Should Childhood Trauma Be Treated As A Public Health Crisis?
When public health officials get wind of an outbreak of Hepatitis A or influenza, they spring into action with public awareness campaigns, monitoring and outreach. But should they be acting with equal urgency when it comes to childhood trauma?
A new study published in the Journal of the American Medical Association suggests the answer should be yes. It shows how the effects of childhood trauma persist and are linked to mental illness and addiction in adulthood. And, researchers say, it suggests that it might be more effective to approach trauma as a public health crisis than to limit treatment to individuals.
The study drew on the experiences of participants from the Great Smoky Mountains Study, which followed 1,420 children from mostly rural parts of western North Carolina, over a period of 22 years. They were interviewed annually during their childhood, then four additional times during adulthood.
This study has something other similar studies don't, says William Copeland, a professor of psychiatry at the University of Vermont who led the research. Instead of relying on recalled reports of childhood trauma, the researchers analyzed data collected while the participants were kids and their experiences were fresh. And the researchers applied rigorous statistical analysis to rule out confounding factors.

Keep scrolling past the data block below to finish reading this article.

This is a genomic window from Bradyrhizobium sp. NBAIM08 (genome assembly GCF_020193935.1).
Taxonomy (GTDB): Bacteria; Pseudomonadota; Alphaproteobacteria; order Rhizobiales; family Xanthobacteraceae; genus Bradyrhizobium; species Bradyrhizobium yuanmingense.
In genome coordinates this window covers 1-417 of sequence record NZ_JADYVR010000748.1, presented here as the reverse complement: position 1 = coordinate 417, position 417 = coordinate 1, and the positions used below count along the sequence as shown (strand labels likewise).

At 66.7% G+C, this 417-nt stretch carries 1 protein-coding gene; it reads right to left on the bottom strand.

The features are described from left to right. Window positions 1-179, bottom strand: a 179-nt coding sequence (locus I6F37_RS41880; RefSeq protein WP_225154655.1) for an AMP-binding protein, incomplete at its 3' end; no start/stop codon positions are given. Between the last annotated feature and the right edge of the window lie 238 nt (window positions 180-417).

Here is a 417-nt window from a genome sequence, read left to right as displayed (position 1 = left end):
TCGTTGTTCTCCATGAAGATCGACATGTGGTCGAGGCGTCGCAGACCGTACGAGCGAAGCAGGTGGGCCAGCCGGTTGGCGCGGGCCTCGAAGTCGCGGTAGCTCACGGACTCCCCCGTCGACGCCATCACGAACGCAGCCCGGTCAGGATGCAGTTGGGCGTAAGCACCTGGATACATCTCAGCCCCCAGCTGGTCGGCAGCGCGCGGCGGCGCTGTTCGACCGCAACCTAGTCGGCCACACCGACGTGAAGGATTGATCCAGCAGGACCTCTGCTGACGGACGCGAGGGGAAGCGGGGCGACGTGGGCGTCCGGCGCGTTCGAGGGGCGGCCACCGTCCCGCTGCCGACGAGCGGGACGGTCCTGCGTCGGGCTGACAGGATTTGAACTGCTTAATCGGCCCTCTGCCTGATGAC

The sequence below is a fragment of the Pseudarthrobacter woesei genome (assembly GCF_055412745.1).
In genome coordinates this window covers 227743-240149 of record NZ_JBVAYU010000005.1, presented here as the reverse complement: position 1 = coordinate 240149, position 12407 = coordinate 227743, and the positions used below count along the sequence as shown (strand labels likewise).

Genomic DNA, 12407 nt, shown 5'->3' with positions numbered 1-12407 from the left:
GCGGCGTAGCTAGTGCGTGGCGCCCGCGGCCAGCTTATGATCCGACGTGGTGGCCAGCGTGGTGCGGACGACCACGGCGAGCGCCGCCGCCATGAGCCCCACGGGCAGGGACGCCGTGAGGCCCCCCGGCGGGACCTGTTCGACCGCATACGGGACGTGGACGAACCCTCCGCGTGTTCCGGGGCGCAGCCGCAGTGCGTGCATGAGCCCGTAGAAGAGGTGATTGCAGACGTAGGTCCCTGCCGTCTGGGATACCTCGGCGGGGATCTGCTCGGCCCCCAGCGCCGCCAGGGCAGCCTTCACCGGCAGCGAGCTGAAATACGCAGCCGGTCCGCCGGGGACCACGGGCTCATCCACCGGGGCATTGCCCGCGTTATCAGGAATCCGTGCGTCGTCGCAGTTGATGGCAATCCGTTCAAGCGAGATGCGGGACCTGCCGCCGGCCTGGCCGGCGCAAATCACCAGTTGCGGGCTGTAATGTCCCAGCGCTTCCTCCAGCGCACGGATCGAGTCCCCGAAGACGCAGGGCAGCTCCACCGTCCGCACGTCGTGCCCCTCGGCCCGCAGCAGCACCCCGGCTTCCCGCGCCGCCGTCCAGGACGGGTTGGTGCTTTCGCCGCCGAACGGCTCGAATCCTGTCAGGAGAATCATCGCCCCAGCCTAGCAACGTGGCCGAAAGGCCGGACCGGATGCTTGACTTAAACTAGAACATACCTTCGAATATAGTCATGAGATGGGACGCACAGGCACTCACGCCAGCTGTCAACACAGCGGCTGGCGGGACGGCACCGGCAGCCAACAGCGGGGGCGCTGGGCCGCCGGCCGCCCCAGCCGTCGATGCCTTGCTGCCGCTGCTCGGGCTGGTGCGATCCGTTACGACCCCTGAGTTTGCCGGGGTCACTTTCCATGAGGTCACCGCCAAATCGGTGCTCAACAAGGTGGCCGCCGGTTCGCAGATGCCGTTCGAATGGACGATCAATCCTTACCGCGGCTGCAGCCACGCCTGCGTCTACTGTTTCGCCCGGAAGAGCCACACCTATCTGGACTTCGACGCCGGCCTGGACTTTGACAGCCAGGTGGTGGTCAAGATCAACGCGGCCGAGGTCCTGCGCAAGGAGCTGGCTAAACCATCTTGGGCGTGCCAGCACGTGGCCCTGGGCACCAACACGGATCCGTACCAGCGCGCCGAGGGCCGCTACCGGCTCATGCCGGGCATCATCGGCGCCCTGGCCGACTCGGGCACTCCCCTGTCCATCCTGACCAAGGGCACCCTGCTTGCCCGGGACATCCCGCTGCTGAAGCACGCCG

Even when the team accounted for other adversities aside from trauma, like low income and family hardships, and adult traumas, the associations between childhood trauma and adult hardships remained clear. The associations remained clear.
The study is "probably the most rigorous test we have to date of the hypothesis that early childhood trauma has these strong, independent effects on adult outcomes," he says.
For Copeland, the wide-ranging impacts of trauma call for broad-based policy solutions in addition to individual interventions. "It has to be a discussion we have on a public health policy level," he says.
Nearly 31 percent of the children told researchers they had experienced one traumatic event, like a life-threatening injury, sexual or physical abuse, or witnessing or hearing about a loved one's traumatic experience. And 22.5 percent of participants had experienced two traumas, while 14.8 percent experienced three or more.
The childhoods of participants who went through traumatic events and those who didn't were markedly different. Participants with trauma histories were 1.5 times as likely to have psychiatric problems and experience family instability and dysfunction than those without, and 1.4 times as likely to be bullied. They were also 1.3 times more likely to be poor than participants who didn't experience trauma.
When these children grew up, psychiatric problems and other issues persisted. Even after researchers adjusted for factors like recall bias, race and sex, the impact of those childhood psychiatric problems and hardships, the associations remained. Participants who experienced childhood trauma were 1.3 times more likely to develop psychiatric disorders than adults than those who did not experience trauma, and 1.2 times more likely to develop depression or substance abuse disorder.